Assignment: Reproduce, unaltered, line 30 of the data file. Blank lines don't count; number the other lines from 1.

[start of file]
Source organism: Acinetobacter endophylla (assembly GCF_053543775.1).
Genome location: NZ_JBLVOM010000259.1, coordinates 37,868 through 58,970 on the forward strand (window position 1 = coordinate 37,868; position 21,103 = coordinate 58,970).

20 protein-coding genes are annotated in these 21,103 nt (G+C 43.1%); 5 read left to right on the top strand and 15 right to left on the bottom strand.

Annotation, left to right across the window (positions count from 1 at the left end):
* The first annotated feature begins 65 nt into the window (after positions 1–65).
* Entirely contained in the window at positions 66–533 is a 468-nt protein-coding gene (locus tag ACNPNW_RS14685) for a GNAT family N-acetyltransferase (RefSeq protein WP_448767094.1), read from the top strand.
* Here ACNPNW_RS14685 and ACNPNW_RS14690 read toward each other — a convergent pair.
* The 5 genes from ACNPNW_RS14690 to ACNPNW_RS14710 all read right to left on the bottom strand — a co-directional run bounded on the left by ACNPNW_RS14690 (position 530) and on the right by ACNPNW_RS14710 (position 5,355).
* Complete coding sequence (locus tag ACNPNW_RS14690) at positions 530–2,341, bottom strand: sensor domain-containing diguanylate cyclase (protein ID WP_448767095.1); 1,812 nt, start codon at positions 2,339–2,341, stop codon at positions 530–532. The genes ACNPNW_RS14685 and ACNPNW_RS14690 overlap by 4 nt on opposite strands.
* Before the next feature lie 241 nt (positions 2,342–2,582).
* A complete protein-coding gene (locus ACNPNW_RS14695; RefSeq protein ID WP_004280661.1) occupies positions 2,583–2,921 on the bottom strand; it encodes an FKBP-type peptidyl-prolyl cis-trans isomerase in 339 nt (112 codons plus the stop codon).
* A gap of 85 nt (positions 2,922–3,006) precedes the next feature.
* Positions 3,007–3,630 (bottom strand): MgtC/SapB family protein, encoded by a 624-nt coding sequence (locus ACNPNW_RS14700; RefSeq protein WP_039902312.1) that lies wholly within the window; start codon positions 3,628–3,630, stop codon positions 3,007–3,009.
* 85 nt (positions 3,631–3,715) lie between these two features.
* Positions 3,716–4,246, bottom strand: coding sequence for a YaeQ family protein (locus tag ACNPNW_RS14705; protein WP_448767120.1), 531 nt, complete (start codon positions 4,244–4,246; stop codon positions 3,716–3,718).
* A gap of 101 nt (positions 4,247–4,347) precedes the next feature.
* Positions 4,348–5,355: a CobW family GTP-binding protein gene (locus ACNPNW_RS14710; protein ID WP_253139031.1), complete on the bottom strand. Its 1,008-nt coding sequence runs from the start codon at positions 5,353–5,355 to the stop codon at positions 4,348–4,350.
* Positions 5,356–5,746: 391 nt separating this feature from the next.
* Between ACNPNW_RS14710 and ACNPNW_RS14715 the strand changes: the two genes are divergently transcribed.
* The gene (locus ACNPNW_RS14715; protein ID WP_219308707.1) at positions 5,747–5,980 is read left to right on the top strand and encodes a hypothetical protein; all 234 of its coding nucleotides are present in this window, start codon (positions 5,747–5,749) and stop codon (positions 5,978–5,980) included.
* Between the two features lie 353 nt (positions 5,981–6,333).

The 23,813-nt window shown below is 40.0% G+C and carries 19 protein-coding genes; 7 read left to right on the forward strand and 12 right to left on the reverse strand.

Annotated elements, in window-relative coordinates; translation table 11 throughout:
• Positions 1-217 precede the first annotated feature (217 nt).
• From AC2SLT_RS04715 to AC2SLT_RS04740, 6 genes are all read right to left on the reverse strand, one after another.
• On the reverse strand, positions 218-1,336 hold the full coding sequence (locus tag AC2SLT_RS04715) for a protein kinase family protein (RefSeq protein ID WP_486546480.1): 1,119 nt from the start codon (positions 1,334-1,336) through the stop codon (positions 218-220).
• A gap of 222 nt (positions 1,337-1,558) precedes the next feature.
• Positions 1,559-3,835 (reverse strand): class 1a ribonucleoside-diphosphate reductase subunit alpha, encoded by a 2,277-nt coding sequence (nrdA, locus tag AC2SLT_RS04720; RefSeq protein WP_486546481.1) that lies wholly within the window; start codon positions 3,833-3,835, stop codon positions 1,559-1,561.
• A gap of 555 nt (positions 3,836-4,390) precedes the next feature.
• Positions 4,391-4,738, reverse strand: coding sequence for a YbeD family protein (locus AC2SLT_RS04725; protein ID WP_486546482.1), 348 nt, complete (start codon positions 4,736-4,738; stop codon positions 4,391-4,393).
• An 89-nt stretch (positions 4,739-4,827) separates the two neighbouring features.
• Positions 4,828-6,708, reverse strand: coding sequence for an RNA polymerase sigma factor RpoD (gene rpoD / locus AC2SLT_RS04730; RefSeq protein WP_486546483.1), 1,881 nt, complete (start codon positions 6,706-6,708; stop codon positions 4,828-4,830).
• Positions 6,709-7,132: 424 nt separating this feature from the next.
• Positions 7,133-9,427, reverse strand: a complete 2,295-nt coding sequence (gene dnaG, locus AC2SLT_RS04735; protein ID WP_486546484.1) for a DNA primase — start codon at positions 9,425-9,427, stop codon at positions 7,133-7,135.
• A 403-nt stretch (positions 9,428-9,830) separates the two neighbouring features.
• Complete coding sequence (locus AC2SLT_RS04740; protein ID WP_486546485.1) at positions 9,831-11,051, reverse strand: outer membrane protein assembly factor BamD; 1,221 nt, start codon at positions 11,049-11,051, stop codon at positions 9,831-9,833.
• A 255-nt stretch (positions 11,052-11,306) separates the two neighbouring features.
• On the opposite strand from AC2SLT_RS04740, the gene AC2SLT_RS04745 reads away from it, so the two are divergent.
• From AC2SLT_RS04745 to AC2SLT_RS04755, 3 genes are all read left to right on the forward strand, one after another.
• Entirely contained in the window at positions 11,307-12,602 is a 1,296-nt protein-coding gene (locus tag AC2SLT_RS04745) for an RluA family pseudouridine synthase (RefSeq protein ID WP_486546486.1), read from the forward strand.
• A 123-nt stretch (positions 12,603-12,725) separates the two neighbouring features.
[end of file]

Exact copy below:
• Positions 4,391-4,738, reverse strand: coding sequence for a YbeD family protein (locus AC2SLT_RS04725; protein ID WP_486546482.1), 348 nt, complete (start codon positions 4,736-4,738; stop codon positions 4,391-4,393).